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Lawmaker, HPD chief’s wife hired at prosecutor’s office

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The outgoing chairman of the state House Judiciary Committee and the wife of Honolulu’s police chief are among three new staff members of city Prosecutor Keith Kaneshiro, his office announced yesterday.

State Rep. Jon Riki Karamatsu will serve as Kaneshiro’s legislative liaison and will begin his new job the day after his term in the Legislature ends, Nov. 2.

Other hires announced yesterday are Katherine Puana Kealoha, wife of Police Chief Louis Kealoha, and Dean Young. Both are former city deputy prosecutors.

As Kaneshiro’s legislative liaison, Karamatsu would likely appear before the Judiciary Committee as well as lobby lawmakers. But there is no conflict of interest because he will be representing a government entity and not private business, said Lynne Waters, Kaneshiro’s spokeswoman.

Waters said the office checked with the state Ethics Commission and said Karamatsu, 35, “is allowed under the law to be employed by another government agency at any time after leaving office, for the purposes of serving as legislative liaison, speaking and testifying on behalf of the agency, and monitoring the activities of the Legislature as they affect the employer.”

Kaneshiro said in a statement: “Jon Karamatsu’s experience at the Legislature and as chair of the Judiciary Committee will make him an invaluable member of our team as we advocate for tougher laws and key public safety initiatives in the coming session.”

In December 2007, Karamatsu pleaded no contest to drunken driving after he crashed his car on Moanalua Freeway on Oct. 17, 2007, and his blood-alcohol level was found to be more than twice the legal limit.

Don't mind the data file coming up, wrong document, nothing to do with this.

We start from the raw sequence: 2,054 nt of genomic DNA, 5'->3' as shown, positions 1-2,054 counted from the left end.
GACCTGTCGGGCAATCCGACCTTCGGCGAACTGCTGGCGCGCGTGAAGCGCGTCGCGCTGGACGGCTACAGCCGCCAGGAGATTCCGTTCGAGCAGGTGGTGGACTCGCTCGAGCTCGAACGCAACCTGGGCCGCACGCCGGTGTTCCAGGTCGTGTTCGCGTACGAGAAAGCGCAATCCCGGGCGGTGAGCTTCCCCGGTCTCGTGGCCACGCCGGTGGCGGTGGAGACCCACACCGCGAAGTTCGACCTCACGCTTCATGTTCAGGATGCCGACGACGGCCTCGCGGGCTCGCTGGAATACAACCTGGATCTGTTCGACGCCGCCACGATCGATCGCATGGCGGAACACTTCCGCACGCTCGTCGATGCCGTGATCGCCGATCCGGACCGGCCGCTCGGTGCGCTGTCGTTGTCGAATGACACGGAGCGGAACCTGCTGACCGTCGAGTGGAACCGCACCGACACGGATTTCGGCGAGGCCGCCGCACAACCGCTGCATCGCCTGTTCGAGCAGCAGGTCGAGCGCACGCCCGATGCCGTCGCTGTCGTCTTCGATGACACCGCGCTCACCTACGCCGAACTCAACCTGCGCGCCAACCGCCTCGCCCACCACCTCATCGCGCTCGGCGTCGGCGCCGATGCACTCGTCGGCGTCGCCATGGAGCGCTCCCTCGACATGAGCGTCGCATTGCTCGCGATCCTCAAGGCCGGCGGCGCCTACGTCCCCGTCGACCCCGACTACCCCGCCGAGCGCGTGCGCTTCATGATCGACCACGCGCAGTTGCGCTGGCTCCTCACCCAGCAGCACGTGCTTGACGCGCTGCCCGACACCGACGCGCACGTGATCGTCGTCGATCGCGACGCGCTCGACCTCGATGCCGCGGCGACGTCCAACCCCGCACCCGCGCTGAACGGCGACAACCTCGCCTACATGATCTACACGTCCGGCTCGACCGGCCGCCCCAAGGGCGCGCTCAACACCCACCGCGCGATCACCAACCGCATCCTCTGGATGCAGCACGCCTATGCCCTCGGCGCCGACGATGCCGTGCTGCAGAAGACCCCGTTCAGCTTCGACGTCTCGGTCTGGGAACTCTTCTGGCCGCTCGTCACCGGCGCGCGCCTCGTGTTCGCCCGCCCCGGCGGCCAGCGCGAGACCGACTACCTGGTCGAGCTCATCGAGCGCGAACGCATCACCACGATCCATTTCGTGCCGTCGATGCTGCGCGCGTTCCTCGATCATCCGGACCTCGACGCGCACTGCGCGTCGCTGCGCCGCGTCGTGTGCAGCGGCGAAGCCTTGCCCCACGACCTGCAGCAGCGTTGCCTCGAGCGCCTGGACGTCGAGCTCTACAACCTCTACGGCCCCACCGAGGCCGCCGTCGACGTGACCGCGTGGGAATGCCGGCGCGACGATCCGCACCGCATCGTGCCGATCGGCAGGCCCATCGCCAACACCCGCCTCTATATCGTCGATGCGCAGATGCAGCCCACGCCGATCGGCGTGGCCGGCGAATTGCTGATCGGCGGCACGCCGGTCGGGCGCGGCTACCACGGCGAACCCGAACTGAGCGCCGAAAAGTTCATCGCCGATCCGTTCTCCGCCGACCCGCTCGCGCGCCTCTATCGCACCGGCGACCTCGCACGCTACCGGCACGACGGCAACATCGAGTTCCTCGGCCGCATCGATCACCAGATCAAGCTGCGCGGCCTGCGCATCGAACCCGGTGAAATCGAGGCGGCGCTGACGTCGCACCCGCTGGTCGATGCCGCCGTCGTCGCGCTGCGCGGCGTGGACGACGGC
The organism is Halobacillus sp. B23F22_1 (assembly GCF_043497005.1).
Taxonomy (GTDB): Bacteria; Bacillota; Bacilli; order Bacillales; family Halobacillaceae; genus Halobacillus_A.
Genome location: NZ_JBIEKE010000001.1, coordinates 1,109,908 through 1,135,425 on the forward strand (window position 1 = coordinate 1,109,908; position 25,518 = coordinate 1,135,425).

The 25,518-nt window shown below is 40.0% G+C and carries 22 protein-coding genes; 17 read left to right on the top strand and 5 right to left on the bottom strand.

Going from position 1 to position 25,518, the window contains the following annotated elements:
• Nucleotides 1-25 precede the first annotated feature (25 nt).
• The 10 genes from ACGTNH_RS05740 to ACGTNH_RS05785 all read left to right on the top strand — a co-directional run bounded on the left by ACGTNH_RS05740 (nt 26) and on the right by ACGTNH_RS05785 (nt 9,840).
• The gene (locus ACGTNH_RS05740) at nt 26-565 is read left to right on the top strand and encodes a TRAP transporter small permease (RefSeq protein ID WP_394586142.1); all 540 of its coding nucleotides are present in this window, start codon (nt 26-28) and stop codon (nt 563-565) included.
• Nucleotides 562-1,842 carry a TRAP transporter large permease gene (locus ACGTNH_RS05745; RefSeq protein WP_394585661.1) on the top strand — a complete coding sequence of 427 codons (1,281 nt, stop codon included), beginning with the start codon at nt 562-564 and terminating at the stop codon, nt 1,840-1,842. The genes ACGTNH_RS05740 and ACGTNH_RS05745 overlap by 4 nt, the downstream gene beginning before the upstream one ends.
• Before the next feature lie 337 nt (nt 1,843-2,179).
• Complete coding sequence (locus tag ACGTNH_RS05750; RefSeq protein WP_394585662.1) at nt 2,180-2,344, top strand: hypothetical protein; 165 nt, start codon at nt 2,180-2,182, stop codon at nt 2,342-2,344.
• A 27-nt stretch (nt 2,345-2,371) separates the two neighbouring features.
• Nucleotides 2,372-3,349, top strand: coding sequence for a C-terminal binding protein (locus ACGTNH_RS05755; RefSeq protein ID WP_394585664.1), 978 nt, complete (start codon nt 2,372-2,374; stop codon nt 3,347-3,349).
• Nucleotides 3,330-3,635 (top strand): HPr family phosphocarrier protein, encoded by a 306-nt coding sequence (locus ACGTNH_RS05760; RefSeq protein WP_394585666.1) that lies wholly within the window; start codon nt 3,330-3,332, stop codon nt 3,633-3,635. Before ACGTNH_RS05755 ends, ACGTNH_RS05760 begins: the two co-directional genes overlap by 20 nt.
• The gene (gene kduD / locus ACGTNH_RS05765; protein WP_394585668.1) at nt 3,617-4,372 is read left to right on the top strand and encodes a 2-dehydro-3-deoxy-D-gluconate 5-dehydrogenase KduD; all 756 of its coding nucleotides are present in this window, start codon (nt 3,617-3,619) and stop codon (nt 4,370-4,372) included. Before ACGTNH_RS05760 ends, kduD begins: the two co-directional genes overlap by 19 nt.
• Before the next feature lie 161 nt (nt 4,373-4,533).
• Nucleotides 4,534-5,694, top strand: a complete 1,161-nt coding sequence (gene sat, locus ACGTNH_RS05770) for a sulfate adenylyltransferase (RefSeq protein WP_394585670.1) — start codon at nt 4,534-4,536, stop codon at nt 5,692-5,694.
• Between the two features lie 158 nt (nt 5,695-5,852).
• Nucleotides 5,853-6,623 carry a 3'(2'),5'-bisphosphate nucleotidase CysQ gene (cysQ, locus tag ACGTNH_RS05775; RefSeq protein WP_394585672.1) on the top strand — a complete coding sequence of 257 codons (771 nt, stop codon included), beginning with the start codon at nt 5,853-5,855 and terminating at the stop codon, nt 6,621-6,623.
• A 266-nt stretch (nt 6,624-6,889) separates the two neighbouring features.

His license was suspended for six months. District Judge William Cardwell sentenced him to 72 hours of community service and a $750 fine. Karamatsu, a first-time offender, was required to attend 14 hours of substance abuse counseling.

He acknowledged his mistake and apologized to the public.

Karamatsu, who lost the Democratic primary for lieutenant governor last month, has represented the 41st District (Waipahu-Village Park-Waikele) since 2002.

Kealoha is director of the state Office of Environmental Quality Control. She was a deputy prosecutor from 1995 to 2001 and again from 2006 to 2008.

Young served as a deputy prosecutor from 1997 to 2005. He was the prosecutor for more than 45 jury trials for both felonies and misdemeanors, and was awarded the office’s “Top Gun Award” three years in a row for having the most jury trial convictions. He has been in private practice since 2005.

Kaneshiro has sworn in 99 deputy prosecutors, is still assessing the staff and plans to add a few more deputies, Waters said. Kealoha and Young will make 101.

The salaries of the deputies range from $43,248 to $120,072 per year.


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